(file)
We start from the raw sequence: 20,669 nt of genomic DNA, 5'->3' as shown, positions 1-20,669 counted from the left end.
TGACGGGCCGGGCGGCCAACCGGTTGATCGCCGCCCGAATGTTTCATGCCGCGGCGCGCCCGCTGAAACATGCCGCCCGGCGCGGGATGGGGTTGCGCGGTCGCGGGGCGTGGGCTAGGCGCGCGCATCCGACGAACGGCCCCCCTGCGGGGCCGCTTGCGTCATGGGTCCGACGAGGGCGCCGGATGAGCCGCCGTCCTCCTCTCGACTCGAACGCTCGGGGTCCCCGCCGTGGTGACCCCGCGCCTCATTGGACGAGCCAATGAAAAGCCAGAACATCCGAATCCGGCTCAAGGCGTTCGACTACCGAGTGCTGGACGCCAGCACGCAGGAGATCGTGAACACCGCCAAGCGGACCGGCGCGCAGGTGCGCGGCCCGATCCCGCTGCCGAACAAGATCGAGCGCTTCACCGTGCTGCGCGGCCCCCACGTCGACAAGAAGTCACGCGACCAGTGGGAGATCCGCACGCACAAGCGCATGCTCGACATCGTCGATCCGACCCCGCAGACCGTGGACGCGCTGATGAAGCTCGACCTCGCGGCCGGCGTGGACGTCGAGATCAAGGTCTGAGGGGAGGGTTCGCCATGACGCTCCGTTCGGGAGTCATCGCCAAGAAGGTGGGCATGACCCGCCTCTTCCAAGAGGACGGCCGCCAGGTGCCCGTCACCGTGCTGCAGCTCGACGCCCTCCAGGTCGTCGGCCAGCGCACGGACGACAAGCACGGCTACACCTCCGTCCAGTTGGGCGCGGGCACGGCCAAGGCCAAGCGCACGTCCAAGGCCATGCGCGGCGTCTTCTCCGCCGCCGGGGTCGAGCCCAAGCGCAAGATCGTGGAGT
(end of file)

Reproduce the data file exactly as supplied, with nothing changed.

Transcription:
We start from the raw sequence: 20,669 nt of genomic DNA, 5'->3' as shown, positions 1-20,669 counted from the left end.
TGACGGGCCGGGCGGCCAACCGGTTGATCGCCGCCCGAATGTTTCATGCCGCGGCGCGCCCGCTGAAACATGCCGCCCGGCGCGGGATGGGGTTGCGCGGTCGCGGGGCGTGGGCTAGGCGCGCGCATCCGACGAACGGCCCCCCTGCGGGGCCGCTTGCGTCATGGGTCCGACGAGGGCGCCGGATGAGCCGCCGTCCTCCTCTCGACTCGAACGCTCGGGGTCCCCGCCGTGGTGACCCCGCGCCTCATTGGACGAGCCAATGAAAAGCCAGAACATCCGAATCCGGCTCAAGGCGTTCGACTACCGAGTGCTGGACGCCAGCACGCAGGAGATCGTGAACACCGCCAAGCGGACCGGCGCGCAGGTGCGCGGCCCGATCCCGCTGCCGAACAAGATCGAGCGCTTCACCGTGCTGCGCGGCCCCCACGTCGACAAGAAGTCACGCGACCAGTGGGAGATCCGCACGCACAAGCGCATGCTCGACATCGTCGATCCGACCCCGCAGACCGTGGACGCGCTGATGAAGCTCGACCTCGCGGCCGGCGTGGACGTCGAGATCAAGGTCTGAGGGGAGGGTTCGCCATGACGCTCCGTTCGGGAGTCATCGCCAAGAAGGTGGGCATGACCCGCCTCTTCCAAGAGGACGGCCGCCAGGTGCCCGTCACCGTGCTGCAGCTCGACGCCCTCCAGGTCGTCGGCCAGCGCACGGACGACAAGCACGGCTACACCTCCGTCCAGTTGGGCGCGGGCACGGCCAAGGCCAAGCGCACGTCCAAGGCCATGCGCGGCGTCTTCTCCGCCGCCGGGGTCGAGCCCAAGCGCAAGATCGTGGAGT